Interest in the lives of others, the high evaluation of these lives, what are they but the overflow of the interest a man finds in himself, the value he attributes to his own being?
—Sherwood Anderson (1876–1941) American Novelist, Short Story Writer
It is only fools who keep straining at high C all their lives.
—Charles Dudley Warner (1829–1900) American Essayist, Novelist
Public opinion is a weak tyrant, compared with our private opinion – what a man thinks of himself, that is which determines, or rather indicates his fate.
—Henry David Thoreau (1817–62) American Philosopher
He placed the soul in the body which He had fashioned. He protects the Creation which He has created. With their eyes, they see, and with their tongues, they speak; with their ears, they bring the mind to awareness. With their feet, they walk, and with their hands, they work; they wear and eat whatever is given.
—The Guru Granth Sahib Sacred Text of Sikhism
Resolve to be thyself: and know, that he who finds himself, loses his misery.
—Matthew Arnold (1822–88) English Poet, Critic
You can enjoy encouragement coming from outside, but you cannot need for it to come from outside.
—Vladimir K. Zworykin (1889–1982) Russian-born American Physicist, Television Pioneer
It is enough that I am of value to somebody today.
—Hugh Prather (b.1938) American Christian Author, Minister, Counselor
It may be that we are puppets-puppets controlled by the strings of society. But at least we are puppets with perception, with awareness. And perhaps our awareness is the first step to our liberation.
—Stanley Milgram (1933–84) American Social Psychologist
The way life treats you is a merciless mirror image of your attitude toward life.
To wish to act like angels while we are still in this world is nothing but folly.
—Teresa of Avila (1515–82) Spanish Carmelite Nun, Mystic
No one remains quite what he was when he recognizes himself.
—Thomas Mann (1875–1955) German Novelist, Short Story Writer, Social Critic, Philanthropist, Essayist
The greatest religious problem today is how to be both a mystic and a militant; in other words how to combine the search for an expansion of inner awareness with effective social action, and how to feel one’s true identity in both
—Ursula K. Le Guin (b.1929) American Science Fiction and Fantasy Writer
Rebellion against your handicaps gets you nowhere. Self-pity gets you nowhere. One must have the adventurous daring to accept oneself as a bundle of possibilities and undertake the most interesting game in the world—making the most of one’s best.
—Harry Emerson Fosdick (1878–1969) American Baptist Minister
The whole idea of compassion is based on a keen awareness of the interdependence of all these living beings, which are all part of one another, and all involved in one another.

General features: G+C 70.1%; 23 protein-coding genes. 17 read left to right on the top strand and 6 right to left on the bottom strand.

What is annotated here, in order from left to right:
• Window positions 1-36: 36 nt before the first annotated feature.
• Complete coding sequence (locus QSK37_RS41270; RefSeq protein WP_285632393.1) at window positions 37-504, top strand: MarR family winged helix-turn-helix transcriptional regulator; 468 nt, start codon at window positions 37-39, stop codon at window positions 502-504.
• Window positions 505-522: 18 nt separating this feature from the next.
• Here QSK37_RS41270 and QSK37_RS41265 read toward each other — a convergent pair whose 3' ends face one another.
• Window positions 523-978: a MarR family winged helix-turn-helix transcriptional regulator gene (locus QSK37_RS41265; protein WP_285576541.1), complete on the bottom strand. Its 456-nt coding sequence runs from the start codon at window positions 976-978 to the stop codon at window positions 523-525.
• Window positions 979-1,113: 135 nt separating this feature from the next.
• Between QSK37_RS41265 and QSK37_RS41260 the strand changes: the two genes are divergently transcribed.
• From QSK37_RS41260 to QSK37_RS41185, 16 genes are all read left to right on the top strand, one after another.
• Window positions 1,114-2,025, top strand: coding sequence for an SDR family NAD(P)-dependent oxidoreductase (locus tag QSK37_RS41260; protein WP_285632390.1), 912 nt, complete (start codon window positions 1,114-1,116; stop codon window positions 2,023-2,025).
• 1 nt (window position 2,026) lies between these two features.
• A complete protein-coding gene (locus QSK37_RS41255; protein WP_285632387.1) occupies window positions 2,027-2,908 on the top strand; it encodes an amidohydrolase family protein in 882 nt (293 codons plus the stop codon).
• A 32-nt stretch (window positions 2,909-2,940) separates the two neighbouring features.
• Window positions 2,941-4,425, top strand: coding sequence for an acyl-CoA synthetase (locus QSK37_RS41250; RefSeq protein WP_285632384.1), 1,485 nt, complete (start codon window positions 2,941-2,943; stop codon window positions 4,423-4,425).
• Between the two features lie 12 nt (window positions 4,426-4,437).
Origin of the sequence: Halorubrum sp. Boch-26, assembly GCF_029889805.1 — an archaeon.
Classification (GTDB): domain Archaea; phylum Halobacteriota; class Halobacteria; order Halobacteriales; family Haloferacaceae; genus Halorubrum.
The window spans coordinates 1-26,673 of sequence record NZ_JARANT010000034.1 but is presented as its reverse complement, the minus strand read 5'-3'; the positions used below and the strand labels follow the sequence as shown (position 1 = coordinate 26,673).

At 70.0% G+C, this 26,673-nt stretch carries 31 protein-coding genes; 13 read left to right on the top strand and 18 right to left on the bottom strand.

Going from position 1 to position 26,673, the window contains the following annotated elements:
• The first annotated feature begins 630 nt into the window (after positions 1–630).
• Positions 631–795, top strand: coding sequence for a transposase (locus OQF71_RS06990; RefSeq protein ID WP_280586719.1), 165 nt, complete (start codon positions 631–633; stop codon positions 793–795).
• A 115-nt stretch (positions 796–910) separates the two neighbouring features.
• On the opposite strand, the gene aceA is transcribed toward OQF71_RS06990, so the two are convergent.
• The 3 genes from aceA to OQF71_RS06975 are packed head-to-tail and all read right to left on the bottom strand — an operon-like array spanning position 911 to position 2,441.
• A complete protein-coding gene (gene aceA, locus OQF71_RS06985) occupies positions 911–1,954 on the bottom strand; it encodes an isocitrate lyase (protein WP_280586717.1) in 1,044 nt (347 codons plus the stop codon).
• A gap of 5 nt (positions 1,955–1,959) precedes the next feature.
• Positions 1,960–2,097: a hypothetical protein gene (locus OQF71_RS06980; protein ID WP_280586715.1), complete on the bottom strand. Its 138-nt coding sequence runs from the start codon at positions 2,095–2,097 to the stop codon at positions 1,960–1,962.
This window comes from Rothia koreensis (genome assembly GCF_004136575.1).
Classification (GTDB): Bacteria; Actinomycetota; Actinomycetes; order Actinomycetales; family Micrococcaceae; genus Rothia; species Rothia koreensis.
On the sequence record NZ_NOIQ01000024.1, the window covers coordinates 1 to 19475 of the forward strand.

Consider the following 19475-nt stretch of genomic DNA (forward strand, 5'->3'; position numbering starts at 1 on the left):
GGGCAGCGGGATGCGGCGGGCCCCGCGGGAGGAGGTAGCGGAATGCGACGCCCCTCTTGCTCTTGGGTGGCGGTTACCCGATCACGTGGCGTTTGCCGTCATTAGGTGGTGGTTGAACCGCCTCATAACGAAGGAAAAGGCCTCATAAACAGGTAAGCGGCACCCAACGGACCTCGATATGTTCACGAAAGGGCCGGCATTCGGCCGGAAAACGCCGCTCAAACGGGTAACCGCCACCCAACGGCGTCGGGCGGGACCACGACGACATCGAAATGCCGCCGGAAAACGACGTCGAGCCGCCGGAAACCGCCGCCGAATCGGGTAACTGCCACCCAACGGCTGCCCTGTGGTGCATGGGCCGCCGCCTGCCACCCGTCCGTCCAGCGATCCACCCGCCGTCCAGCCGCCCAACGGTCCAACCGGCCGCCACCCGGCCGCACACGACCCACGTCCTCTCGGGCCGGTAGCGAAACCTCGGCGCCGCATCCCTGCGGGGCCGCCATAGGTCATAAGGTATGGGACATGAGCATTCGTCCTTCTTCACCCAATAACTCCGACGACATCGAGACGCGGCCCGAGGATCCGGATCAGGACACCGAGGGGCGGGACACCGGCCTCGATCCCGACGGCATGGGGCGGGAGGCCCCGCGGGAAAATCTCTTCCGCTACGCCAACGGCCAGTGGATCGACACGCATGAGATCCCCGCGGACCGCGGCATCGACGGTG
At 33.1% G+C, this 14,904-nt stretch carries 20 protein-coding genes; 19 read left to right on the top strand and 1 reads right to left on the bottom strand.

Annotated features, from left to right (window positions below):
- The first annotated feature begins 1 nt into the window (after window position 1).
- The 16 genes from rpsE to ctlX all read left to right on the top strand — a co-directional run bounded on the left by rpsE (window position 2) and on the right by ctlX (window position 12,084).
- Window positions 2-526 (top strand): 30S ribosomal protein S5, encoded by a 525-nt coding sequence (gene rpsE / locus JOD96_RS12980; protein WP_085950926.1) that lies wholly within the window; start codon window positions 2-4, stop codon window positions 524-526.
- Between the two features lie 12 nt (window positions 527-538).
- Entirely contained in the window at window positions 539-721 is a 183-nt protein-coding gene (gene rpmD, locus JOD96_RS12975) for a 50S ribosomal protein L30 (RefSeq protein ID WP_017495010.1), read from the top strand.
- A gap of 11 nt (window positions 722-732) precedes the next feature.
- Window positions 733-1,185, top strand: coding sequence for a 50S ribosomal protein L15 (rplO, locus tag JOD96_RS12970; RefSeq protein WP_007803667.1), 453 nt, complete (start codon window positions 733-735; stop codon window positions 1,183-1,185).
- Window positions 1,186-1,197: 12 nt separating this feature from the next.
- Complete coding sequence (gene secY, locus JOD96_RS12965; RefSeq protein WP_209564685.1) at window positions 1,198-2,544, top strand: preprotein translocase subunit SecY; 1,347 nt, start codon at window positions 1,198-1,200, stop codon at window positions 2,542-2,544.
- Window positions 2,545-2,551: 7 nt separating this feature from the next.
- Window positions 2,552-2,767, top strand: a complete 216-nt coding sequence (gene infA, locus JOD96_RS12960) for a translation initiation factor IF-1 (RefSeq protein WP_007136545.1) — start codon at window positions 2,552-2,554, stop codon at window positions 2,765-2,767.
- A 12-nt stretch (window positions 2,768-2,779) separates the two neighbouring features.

—Thomas Merton (1915–68) American Trappist Monk
Each of us has a day … when he has to accept, finally, the fact that he is a man.
—Jean Anouilh (1910–87) French Dramatist
We expect more of ourselves than we have any right to, in virtue of our endowments
—Oliver Wendell Holmes, Sr. (1809–94) American Physician, Essayist
A growing awareness of the depth of popular attachment to the family has led some liberals to concede that family is not just a buzzword for reaction.
—Christopher Lasch (1932–94) American Historian, Moralist, Social Critic
There is overwhelming evidence that the higher the level of self-esteem, the more likely one will treat others with respect, kindness, and generosity. People who do not experience self-love have little or no capacity to love others.
—Nathaniel Branden (1930–2014) American Psychotherapist
Awakening begins when a man realizes that he is going nowhere and does not know where to go.
—Georges Gurdjieff (1877–1949) Armenian Spiritual Leader, Occultist
A human action becomes genuinely important when it springs from the soil of a clear-sighted awareness of the temporality and the ephemerally of everything human. It is only this awareness that can breathe any greatness into an action.
—Vaclav Havel (1936–2011) Czech Dramatist, Statesman
I can’t write a book commensurate with Shakespeare, but I can write a book by me.
—Walter Raleigh (1552–1618) English Courtier, Navigator, Poet
The key to growth is the introduction of higher dimensions of consciousness into our awareness.
—Pir Vilayat Inayat Khan (1916–2004) British Sufi Mystic, Religious Leader, Psychologist
Life is a culmination of the past, an awareness of the present, an indication of a future beyond knowledge, the quality that gives a touch of divinity to matter.
—Charles Lindbergh (1902–74) American Aviator, Inventor, Conservationist
Blessed is he who expects no gratitude, for he shall not be disappointed.
—William Bennett (b.1943) American Politician, Political Theorist, Government Official
To see, to hear, means nothing. To recognize (or not to recognize) means everything. Between what I do recognize and what I do not recognize there stands myself. And what I do not recognize I shall continue not to recognize.
—Andre Breton (1896–1966) French Poet, Essayist, Critic
At thirty a man should know himself like the palm of his hand, know the exact number of his defects and qualities … And above all, accept these things.
—Albert Camus (1913–60) Algerian-born French Philosopher, Dramatist, Essayist, Novelist, Author
Too many people overvalue what they are not and undervalue what they are.
—Malcolm S. Forbes (1919–1990) American Publisher, Businessperson
Of all afflictions, the worst is self-contempt.
—Berthold Auerbach (1812–82) German Novelist
Of all the idiots I have met in my life, and the Lord knows they have not been few or little, I think that I have been the biggest.
—Karen Blixen (Isak Dinesen) (1885–1962) Danish Novelist, Short-story Writer
We don’t see things as they are; we see them as we are.
—Anais Nin (1903–77) French-American Essayist